Saturday, April 15, 2006

We Must Act Now to Defeat the Central Enemy in the War on Terrorism - by Robert Tracinski

You can find this article at website.

Four and a half years after September 11—which was supposed to awaken us to the threat of devastating attacks by state-sponsored terrorists—America is finally beginning to confront the world's largest and most dangerous state sponsor of terrorism: the Islamic Republic of Iran.

For the past week, newspapers and magazines have been filled with discussion of possible military action against Iran. The debate, so far, is between those who merely want to "threaten" the use of force, and those who argue that the Iranian threat is illusory. No one is yet willing to face the fact that Iran is already at war with the United States—and that Iran is the central enemy we have to defeat if we are going to win the War on Terrorism.

In all of the obfuscation generated by the backward-looking debate over what happened to Saddam Hussein's weapons of mass destruction, it has been easy for some to claim that the Iranian threat is being blown out of proportion by the Bush administration. But grasping the case against Iran doesn't depend on secret dossiers and obscure intelligence reports. All it requires is that you open up your newspaper and read the pronouncements of Iran's own leaders.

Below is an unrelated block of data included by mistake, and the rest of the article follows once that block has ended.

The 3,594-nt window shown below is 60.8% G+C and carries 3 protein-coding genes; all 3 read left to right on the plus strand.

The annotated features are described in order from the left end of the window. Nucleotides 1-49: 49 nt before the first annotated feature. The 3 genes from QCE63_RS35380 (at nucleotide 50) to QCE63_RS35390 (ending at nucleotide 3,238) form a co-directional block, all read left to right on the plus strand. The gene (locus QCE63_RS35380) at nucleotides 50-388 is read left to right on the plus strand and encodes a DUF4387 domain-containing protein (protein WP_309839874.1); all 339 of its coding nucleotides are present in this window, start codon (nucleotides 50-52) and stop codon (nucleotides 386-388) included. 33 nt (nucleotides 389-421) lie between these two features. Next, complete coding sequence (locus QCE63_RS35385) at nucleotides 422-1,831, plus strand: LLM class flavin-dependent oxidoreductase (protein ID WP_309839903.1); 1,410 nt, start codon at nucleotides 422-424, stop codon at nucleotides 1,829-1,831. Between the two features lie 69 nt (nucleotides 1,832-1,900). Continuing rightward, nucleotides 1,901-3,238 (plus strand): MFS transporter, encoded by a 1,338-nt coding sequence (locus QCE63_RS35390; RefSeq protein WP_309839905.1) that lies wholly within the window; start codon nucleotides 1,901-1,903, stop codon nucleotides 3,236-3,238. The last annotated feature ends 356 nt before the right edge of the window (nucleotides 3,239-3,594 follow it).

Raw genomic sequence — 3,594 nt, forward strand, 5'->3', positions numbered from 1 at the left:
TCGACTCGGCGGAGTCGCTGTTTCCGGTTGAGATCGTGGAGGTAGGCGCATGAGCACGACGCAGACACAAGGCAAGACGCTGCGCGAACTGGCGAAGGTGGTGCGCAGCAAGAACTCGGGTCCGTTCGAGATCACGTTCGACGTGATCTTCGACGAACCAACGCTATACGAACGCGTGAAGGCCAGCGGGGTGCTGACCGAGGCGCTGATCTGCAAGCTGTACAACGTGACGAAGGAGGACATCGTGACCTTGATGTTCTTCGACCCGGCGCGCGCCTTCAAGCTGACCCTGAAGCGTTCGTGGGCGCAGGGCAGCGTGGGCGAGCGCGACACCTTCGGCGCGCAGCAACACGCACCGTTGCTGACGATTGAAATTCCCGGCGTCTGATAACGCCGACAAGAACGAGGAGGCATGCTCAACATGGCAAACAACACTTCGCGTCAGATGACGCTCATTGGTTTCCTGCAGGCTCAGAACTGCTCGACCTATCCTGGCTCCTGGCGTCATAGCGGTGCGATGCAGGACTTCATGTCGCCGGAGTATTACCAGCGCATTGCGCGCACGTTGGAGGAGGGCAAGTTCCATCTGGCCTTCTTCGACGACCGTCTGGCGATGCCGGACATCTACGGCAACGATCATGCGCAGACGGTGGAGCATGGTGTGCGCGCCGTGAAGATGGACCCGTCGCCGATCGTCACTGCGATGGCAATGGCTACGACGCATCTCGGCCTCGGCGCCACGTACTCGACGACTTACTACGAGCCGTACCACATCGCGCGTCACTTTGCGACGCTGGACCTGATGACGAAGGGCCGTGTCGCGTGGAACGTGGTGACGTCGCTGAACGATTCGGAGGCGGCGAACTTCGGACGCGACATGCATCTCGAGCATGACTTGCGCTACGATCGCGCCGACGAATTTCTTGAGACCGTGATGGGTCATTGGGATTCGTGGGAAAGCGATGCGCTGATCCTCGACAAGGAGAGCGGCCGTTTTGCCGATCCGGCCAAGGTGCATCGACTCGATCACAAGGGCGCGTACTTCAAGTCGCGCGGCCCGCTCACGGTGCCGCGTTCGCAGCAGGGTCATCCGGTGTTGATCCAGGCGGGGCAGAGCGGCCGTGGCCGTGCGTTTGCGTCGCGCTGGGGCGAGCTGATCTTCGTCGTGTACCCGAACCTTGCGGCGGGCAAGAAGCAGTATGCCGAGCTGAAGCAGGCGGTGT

In early April, Iranian President Mahmoud Ahmadinejad hosted a pep rally at which dancers in traditional Persian garb held aloft vials of refined uranium, while Ahmadinejad announced that Iran had succeeding in enriching uranium, the first step toward producing a nuclear bomb. Iran "has joined the club of nuclear countries," he boasted. An Iranian official followed up by announcing that Iran would immediately take the next step, expanding uranium enrichment to an industrial scale, allowing Iran to start building its nuclear arsenal as early as the end of this year.

Why does Iran want to enrich uranium? Ahmadinejad isn't interested so much in joining a nuclear club as he is in wielding a nuclear club. He has openly boasted that Iran wants to "wipe Israel off the map." Is Ahmadinejad just a wild-eyed "radical," out of touch with the rest of the Iranian regime? A few years ago, Ayatollah Hashemi Rafsanjani—a man considered "moderate" by the standards of the Iranian regime—boasted that "a single atomic bomb has the power to completely destroy Israel." In case you don't think they're serious, Iran's religious establishment recently released a fatwa sanctioning the use of nuclear weapons.

But the biggest threat posed by an Iranian nuclear weapon is not in Israel, but in Iraq—where Iran is already fighting a proxy war against America and its allies.